Saturday 12th May will mark one year since the WannaCry attack on the NHS. There’s been plenty of critical assessment about how the health service could avoid another WannaCry attack. But, as the anniversary of the attack looms, we need to understand that improving cybersecurity for the NHS cannot be done instantly. Last year, the government pledged to boost investment in data and cyber security for the NHS by over £50m. However, the size and complexity of the organisation’s IT estate means this investment is not going to deliver positive outcomes for several years.

During WannaCry many NHS Trusts had to shut down all systems to contain the threat because there wasn’t enough visibility of what parts of their network and services were affected. So, how can the NHS safeguard against a repeat occurrence?

IT security experts commented below.

Peter Batchelor, Director at Skybox Security:

“Cybersecurity for cybersecurity’s sake, including an obsession with metrics of malware blocked, isn’t appropriate when what’s of prime importance to the NHS is that patient services will not be interrupted by another cyberattack. Visibility of threats and vulnerabilities is key but not if it simply hands a small and overstretched team of NHS IT specialists an even longer to do list. They are desperate for practical support that tells them what the priorities are to work on immediately and automates much of the workload of closing down vulnerabilities effectively.”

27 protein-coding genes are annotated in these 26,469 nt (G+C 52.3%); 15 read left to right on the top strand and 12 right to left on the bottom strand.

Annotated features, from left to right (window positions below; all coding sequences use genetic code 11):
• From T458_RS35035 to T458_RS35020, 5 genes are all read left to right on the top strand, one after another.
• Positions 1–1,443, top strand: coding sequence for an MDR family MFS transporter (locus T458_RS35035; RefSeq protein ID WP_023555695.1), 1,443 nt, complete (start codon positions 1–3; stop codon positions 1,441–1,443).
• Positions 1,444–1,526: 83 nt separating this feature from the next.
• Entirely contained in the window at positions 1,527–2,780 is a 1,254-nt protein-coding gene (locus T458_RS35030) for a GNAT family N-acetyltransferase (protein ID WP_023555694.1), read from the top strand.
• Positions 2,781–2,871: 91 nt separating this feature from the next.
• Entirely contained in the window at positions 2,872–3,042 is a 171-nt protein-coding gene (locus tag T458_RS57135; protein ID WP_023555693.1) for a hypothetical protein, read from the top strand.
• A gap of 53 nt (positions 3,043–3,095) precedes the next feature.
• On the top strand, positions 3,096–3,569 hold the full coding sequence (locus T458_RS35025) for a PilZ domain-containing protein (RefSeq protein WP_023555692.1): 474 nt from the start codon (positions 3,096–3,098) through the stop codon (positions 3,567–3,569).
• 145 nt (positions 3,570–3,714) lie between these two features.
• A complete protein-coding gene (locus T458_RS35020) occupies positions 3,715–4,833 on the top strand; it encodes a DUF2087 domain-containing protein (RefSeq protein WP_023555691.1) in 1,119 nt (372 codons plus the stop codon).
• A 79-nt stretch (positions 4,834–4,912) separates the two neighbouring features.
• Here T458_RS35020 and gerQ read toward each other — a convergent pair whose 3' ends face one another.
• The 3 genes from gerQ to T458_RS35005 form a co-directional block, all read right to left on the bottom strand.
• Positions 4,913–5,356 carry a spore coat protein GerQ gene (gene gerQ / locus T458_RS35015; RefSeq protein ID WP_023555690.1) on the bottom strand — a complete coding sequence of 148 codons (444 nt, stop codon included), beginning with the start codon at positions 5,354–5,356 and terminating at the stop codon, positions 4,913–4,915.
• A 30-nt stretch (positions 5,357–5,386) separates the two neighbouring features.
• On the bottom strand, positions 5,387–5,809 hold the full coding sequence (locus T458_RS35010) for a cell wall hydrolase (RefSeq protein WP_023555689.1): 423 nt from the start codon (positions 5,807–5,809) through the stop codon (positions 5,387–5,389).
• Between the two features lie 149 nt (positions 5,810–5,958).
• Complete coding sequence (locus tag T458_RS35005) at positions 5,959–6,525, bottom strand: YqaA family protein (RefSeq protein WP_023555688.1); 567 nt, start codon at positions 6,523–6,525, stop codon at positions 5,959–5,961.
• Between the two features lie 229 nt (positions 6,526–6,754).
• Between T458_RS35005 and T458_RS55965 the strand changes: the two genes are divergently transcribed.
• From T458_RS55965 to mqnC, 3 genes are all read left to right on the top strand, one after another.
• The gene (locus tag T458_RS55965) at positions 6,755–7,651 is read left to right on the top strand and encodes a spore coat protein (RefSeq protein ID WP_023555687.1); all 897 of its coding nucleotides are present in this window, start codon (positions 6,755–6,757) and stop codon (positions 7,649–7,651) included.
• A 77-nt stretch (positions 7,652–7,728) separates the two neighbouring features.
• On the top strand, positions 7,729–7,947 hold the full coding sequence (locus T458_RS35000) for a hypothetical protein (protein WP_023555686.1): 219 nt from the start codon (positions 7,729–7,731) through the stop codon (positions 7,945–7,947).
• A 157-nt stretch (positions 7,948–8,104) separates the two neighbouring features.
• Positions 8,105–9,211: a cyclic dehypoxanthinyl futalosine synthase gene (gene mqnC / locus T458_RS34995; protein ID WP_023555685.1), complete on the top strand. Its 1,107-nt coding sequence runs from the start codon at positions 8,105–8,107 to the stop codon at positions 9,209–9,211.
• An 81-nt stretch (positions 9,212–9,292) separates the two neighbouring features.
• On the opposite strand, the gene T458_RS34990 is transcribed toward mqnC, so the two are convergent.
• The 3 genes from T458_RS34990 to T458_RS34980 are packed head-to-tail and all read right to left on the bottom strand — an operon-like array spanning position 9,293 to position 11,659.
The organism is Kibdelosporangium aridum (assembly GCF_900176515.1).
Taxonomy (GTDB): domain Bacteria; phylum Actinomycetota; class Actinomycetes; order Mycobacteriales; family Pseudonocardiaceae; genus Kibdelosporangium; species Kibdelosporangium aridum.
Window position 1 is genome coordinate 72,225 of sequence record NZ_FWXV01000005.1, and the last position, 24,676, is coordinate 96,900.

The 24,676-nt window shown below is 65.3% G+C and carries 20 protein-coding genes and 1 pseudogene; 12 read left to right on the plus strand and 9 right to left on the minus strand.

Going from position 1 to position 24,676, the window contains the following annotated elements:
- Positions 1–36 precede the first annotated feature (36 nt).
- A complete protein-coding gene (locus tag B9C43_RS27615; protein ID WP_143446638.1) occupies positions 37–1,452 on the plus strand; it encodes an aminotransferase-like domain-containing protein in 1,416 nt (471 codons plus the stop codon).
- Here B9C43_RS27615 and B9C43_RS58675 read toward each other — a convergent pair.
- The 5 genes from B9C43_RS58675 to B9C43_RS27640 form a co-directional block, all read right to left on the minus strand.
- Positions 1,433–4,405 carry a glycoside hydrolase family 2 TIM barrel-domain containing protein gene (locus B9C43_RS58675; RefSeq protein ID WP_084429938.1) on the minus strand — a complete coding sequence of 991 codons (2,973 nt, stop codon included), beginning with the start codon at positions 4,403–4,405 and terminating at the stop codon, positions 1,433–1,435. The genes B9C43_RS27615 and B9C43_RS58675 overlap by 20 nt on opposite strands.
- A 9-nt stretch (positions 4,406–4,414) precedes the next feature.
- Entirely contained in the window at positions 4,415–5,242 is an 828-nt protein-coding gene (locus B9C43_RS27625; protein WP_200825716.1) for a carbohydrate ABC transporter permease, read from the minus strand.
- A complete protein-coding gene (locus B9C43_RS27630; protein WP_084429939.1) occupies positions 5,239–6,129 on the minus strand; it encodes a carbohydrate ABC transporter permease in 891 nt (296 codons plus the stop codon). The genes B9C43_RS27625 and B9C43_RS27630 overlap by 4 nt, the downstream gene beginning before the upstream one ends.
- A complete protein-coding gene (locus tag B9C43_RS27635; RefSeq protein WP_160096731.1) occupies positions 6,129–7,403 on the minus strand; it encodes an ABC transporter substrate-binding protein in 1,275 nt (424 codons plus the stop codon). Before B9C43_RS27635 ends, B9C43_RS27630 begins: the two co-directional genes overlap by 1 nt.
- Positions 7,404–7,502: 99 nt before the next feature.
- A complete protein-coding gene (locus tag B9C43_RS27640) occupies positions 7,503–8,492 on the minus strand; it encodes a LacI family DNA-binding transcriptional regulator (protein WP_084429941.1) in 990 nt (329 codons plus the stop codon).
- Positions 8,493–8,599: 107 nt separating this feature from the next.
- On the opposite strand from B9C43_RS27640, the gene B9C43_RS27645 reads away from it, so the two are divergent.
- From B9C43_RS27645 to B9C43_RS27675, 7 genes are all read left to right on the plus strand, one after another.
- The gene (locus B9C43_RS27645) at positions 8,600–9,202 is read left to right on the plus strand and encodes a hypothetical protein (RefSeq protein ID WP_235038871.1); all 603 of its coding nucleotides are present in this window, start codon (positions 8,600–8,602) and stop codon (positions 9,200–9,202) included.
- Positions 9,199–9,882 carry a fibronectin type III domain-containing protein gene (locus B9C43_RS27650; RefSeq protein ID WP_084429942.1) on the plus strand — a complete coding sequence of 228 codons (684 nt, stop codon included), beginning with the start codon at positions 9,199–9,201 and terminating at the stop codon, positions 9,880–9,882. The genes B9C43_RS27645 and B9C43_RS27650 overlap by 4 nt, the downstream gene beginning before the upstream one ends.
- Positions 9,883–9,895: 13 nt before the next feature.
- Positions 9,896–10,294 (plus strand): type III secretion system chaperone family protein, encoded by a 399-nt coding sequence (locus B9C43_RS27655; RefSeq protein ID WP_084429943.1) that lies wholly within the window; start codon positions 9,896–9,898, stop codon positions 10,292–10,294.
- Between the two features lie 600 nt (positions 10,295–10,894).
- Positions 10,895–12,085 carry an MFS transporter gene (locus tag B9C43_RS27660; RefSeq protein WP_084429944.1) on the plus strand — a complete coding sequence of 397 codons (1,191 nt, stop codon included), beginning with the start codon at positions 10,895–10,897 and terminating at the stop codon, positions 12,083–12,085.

Peter continues, “Despite criticism, NHS Digital and other stakeholders are working incredibly hard to make our NHS more secure for all of us. Their prime concern is delivering excellent medical services and outcomes for patients. Cybersecurity must serve this end but must not get in the way. Letting teams see and assess the risks and security priorities clearly, being able to run attack simulation on a daily/weekly basis and at the touch of a button without interrupting medical care or placing additional burden on the limited NHS IT resources, is what the NHS requires and, in our experience, is already working towards.”

Ken Spinner, VP of Field Engineering at Varonis:

“WannaCry served as a cybersecurity wake-up call for many organisations that were falling behind in their routine IT responsibilities. While WannaCry tore through organisations like the NHS, companies that kept their systems updated with the latest patches, performed backups and took proactive security measures emerged unscathed.

Companies should be making it as difficult as possible for attackers to be successful at their job. It takes time, talent and resources to keep attackers at bay. The NSA exploits have been in the wild for some time now and attackers are hard at work on new variants.

Security is a C-level issue and a boardroom issue, and IT and CISOs should be at the table. Companies need to heed the call, understand their risk and place security at the top of the agenda – the alternative could be lost productively and costs as companies scramble to return to business as usual after an attack.

It’s human nature to address immediate concerns and fall back into old patterns. But companies can’t let their guard down. You’ve got to avoid a sense of complacency and plan ahead to tackle the newest threats. Attackers will think of something new that renders some preventative IT measures obsolete.”

 

 

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